A Brief History

Brief history and description of the church building(s), contents, churchyard and setting.

The church sits on a small rise in the centre of the village and has a prominent local landscape impact on the north side of the Fynn Valley forming part of the ‘Fynn Valley Walk’.  

There is evidence that some of the masonry on the south wall of the nave dates back to the late 9th or early 10th century. However, All Saints Church itself was established and built at the end of the thirteenth century, when the Bishop of Norwich installed the first incumbent and rector, Giles Dodingesles in 1296. It consisted firstly of the chancel and the small nave portraying its early English origins with decorated windows and priests door, with the tower and southern porch entrance though its base was a later addition sometime in the 14th century.   During the late 1400s or early 1500s the eastern part of the south nave wall was widened slightly and faced with Tudor brick.  It is possible this was built to accommodate the stairs to the rood loft and the window placed here to give light to the rood screen. 

The nave is short and of ordinary field flintwork, part refaced in brick on the south side, with a chancel of similar proportions and width.  The entrance tower on the south side of the nave and a north aisle of equivalent size to the nave is in flint with brick dressings.  The chancel is of field masonry with a high proportion of Roman tile. The tower is of field flintwork with higher proportions of crag and septaria in both the nave and the tower.  Each of the tower belfry lights has been formed in a different way, and the upper part of the tower has been partially rebuilt in brick. The commandments were placed upon the north wall of the chancel in 1810.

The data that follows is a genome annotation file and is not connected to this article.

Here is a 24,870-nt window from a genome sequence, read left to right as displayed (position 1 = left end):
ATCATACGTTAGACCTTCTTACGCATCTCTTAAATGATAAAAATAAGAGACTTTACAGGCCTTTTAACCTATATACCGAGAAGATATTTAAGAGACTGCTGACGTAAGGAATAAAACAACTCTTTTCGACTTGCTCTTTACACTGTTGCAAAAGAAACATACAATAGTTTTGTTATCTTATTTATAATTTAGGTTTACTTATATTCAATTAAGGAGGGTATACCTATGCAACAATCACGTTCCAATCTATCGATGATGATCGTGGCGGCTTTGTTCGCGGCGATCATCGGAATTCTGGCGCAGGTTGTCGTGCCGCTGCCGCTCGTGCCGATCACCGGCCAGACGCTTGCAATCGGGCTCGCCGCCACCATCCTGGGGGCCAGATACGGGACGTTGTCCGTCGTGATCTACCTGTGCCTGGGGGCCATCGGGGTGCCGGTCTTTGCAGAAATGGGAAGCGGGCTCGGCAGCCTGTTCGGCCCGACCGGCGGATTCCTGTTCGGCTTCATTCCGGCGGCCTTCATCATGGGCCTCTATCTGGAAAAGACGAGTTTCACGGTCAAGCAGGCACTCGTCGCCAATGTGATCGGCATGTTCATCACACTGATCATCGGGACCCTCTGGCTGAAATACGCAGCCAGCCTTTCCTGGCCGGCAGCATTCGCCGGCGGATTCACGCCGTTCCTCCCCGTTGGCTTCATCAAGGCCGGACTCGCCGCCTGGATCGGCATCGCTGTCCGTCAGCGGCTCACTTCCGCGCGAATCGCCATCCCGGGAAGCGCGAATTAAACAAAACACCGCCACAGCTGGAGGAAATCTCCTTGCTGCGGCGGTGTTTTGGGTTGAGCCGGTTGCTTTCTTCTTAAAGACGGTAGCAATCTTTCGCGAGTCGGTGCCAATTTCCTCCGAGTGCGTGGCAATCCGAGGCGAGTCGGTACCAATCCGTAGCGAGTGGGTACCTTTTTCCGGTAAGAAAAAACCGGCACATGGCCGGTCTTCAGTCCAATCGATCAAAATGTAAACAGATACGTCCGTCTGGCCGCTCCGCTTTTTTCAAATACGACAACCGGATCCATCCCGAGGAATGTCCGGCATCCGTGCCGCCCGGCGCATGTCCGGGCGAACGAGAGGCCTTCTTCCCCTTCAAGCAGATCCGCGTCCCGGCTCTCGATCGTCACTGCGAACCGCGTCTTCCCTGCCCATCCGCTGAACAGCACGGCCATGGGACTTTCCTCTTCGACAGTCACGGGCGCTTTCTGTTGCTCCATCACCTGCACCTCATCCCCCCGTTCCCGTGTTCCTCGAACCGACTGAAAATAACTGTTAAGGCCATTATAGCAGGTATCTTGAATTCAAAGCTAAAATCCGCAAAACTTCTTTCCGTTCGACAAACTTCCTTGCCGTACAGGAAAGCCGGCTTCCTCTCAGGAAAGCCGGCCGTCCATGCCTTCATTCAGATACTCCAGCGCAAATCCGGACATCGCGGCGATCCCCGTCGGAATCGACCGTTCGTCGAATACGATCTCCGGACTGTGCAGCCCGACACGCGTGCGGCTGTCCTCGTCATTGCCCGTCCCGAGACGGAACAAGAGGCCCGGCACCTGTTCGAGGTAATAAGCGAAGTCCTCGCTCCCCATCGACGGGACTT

The north aisle was added in the 19th century in similar vernacular style carried out by the Diocesan architect William Pattisson. The font, made in the 15th century, is eight sided and decorated originally with eight carved panels though only two remain, the rest having been badly damaged and mutilated together with the once decorated buttresses around its base. This was probably done in the 1640s during the period of the Commonwealth under Cromwell. On the outside of the church in the masonry of the south wall there are traces of a possibly earlier building dating from the 11th and 12th centuries.  During the 1900s, the tower was restored and a new altar added.  In 2000, a toilet with disabled access was added to the outer west wall.

The War Memorial to the east of the church is a particularly fine one because it is a reproduction of the old Preaching Crosses, which once adorned churchyards. At its summit St. Michael is portrayed with his sword and his balances for weighing souls. The memorial is of Clipsham stone and was erected in 1920 – the work of Messrs Clary & Wright of Ipswich, to the designs of W.D. Caroe, an architect of national repute.

The significance of the church (including its contents and churchyard) in terms of its special architectural and historical interest: